TSC: After breaking your ankle two years ago, you’ve talked about your unwavering passion for getting back on your board. Drawing upon these sentiments, what is your take on this past season’s many tragic injuries and losses among your peer athletes? What can the action sports community gain or take away from these losses?
ST: I think it’s really sad what happened this season. Firstly, it makes you understand how important it is to wear a helmet and the right protective gear. For both the community, and myself we need to make sure the courses and ramps are set up safely for the riders and we have more weather days. It’s also another reminder to live your life to the fullest, because you never know what could happen.
TSC: We’ve seen you shred in Big Air, Slopestyle and even on backyard urban features. What style or setting do you have the most fun riding in?
ST: They’re all really fun to ride; it just depends on my mood and the conditions. Some days, I just want to get some air, while others I prefer to land some cool tricks, you know?
TSC: What is your favorite discipline to compete in?
ST: Slopestyle, because you have to be creative and consistent through the whole run. It combines a bit of Big Air and technical tricks, so you have to be a well-rounded rider to be successful in Slopestyle.
TSC: How was your overall experience at the X Games in Aspen and in Tignes? How did they compare?
ST: Both were really good this year. I like Winter X Games in Aspen a little more because Aspen is a really fun place that has lots to offer outside of the X Games venue. I even got to go dog sledding this year, which was something new for me.
TSC: We all followed your journey thanks to The O’Neill Experience during this year’s X Games in Aspen, Colorado. What was it like to share your experience at the games with millions of online followers?
ST: I was stoked to show the world what I’m actually doing during a contest like X Games. The O’Neill Experience gave my fans and O’Neill social media followers a different perspective on the X Games experience, both on and off the mountain.
TSC: How did it feel to share the excitement of your Big Air victory? And how did it feel to share the disappointment of the Slopestyle loss?
ST: I was happy to be on the podium for Big Air, even if I didn’t do my Triple Cork. Maybe next year…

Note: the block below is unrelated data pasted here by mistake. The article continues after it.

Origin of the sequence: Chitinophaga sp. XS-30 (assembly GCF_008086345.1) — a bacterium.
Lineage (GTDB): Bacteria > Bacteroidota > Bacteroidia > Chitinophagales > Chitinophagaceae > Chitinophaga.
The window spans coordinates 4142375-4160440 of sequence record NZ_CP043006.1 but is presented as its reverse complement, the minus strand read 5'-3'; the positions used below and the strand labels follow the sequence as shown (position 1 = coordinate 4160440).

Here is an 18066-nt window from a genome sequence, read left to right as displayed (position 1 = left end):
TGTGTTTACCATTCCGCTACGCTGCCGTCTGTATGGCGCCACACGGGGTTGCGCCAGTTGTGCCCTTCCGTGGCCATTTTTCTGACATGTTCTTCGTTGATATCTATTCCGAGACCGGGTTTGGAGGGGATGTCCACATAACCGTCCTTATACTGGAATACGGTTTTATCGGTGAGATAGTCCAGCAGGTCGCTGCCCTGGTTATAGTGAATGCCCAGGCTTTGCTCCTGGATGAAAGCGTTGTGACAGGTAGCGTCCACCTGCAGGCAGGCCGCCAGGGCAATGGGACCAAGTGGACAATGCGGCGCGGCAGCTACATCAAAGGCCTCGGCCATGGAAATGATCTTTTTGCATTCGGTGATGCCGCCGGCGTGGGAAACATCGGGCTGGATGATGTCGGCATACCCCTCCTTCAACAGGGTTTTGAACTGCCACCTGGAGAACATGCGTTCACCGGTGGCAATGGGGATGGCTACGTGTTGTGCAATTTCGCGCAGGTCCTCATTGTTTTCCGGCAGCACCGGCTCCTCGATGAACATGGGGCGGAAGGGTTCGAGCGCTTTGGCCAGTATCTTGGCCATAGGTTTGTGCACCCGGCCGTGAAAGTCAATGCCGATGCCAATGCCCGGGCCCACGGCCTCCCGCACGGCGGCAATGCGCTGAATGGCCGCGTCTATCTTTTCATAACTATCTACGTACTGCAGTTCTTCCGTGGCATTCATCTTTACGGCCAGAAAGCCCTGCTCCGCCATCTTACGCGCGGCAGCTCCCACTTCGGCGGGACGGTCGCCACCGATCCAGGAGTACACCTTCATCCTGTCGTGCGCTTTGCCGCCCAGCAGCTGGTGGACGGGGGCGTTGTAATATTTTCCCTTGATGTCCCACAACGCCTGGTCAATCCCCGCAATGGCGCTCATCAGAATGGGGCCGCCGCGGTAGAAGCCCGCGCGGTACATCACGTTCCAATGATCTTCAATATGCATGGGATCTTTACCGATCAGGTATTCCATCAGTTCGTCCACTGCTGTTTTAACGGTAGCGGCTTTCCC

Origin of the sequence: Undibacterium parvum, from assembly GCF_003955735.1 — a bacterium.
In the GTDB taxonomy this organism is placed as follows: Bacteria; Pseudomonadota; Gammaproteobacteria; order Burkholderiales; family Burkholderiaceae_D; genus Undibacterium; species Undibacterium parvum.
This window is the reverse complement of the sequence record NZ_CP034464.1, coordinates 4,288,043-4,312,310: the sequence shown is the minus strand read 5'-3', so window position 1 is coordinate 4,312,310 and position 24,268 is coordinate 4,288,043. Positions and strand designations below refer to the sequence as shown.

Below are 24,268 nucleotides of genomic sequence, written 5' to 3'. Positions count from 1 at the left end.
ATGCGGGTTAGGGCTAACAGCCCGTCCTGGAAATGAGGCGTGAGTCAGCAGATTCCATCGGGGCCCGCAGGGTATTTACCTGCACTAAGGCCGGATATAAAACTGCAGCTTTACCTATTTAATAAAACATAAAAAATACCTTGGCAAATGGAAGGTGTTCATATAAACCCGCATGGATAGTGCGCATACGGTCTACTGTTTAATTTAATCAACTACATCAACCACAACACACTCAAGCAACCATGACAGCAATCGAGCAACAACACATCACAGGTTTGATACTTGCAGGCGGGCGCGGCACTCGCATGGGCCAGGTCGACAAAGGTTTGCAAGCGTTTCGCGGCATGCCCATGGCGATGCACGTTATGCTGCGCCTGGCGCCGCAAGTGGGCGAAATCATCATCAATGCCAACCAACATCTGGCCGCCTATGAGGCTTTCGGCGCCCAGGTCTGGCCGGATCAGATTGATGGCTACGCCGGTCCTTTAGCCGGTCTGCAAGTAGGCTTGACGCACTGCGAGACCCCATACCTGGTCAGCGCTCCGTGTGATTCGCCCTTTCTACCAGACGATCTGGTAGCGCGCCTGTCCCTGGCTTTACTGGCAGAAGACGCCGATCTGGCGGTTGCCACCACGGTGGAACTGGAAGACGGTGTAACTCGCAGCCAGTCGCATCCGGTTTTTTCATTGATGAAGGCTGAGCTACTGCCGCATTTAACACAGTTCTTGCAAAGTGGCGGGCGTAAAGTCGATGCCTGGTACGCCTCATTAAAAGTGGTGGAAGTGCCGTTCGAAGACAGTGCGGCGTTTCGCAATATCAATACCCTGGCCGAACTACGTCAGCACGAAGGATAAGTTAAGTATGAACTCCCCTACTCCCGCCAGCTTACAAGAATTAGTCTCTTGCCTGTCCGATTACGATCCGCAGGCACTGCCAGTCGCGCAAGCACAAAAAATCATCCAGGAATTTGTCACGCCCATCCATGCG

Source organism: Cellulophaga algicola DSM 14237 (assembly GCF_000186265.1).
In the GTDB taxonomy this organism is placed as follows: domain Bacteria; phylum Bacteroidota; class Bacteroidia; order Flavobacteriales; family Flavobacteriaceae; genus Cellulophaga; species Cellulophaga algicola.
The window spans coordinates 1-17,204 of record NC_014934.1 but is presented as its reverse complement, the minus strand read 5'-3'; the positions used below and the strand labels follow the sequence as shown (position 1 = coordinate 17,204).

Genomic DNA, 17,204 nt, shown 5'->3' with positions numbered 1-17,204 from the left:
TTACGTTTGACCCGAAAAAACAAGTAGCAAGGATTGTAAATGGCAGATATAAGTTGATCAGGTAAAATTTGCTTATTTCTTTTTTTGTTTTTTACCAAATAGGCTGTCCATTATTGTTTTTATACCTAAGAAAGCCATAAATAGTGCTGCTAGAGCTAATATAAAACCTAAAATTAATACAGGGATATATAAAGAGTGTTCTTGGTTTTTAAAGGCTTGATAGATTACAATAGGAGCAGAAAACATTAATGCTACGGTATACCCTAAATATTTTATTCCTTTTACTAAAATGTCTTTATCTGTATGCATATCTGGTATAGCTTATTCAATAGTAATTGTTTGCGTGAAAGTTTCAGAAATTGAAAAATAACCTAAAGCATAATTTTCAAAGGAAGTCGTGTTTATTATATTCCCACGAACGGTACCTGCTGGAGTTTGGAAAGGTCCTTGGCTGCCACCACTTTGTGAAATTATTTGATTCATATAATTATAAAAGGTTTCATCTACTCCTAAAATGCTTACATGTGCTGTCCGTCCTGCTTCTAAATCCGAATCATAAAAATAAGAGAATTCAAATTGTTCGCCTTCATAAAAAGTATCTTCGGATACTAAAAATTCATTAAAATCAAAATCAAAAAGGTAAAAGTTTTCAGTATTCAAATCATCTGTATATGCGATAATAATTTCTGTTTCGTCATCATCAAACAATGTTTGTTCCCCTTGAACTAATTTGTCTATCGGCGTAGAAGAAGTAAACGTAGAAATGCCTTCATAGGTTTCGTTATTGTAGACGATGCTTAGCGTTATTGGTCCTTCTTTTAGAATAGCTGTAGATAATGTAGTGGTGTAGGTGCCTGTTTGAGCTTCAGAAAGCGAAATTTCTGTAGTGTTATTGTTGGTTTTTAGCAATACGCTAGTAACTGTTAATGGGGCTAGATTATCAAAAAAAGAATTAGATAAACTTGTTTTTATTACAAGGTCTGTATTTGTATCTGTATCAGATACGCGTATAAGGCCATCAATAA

I was a little disappointed about the Slopestyle finish, because I rode really well and the score they gave me was a little low. But it was great to come back from that and have more success in Slopestyle later in the season at Dew Tour and the U.S. Open.
TSC: You’re still so young, yet you’ve already done so much to progress the sport of snowboarding. What is it like to hold veteran status?
ST: Hopefully I’m not a veteran yet, haha. But yeah, I’ve had a few years of competing and hopefully influencing younger riders, which is really cool. After last year’s Winter X Games gold and silver, people have begun recognizing me a lot more. I’m still getting used to that.
TSC: You were the 3rd person to stick a triple cork last spring — are you developing any new maneuvers or concentrating on nailing down anything specific?
ST: I want to learn different variations of triple cork in the future, and hopefully bring that out at an upcoming event. Our sport is constantly progressing, so you have to keep up and try new things if you want to impress your peers, fans and judges.
TSC: Any upcoming film projects you are stoked on?
ST: My own video that will be on my Web site (www.sebtoots.com) at the end of this summer. I’ll make sure to let you know when that comes out.
TSC: What are you main goals for your riding career going forward?
ST: Qualify for the 2014 Olympics and represent Canada!
- End of Interview
Shortly after this interview, Seb killed it in the Ride Shakedown competition to take this year’s title. Check out the action in the video below:
Photography provided courtesy of O’Neill Snow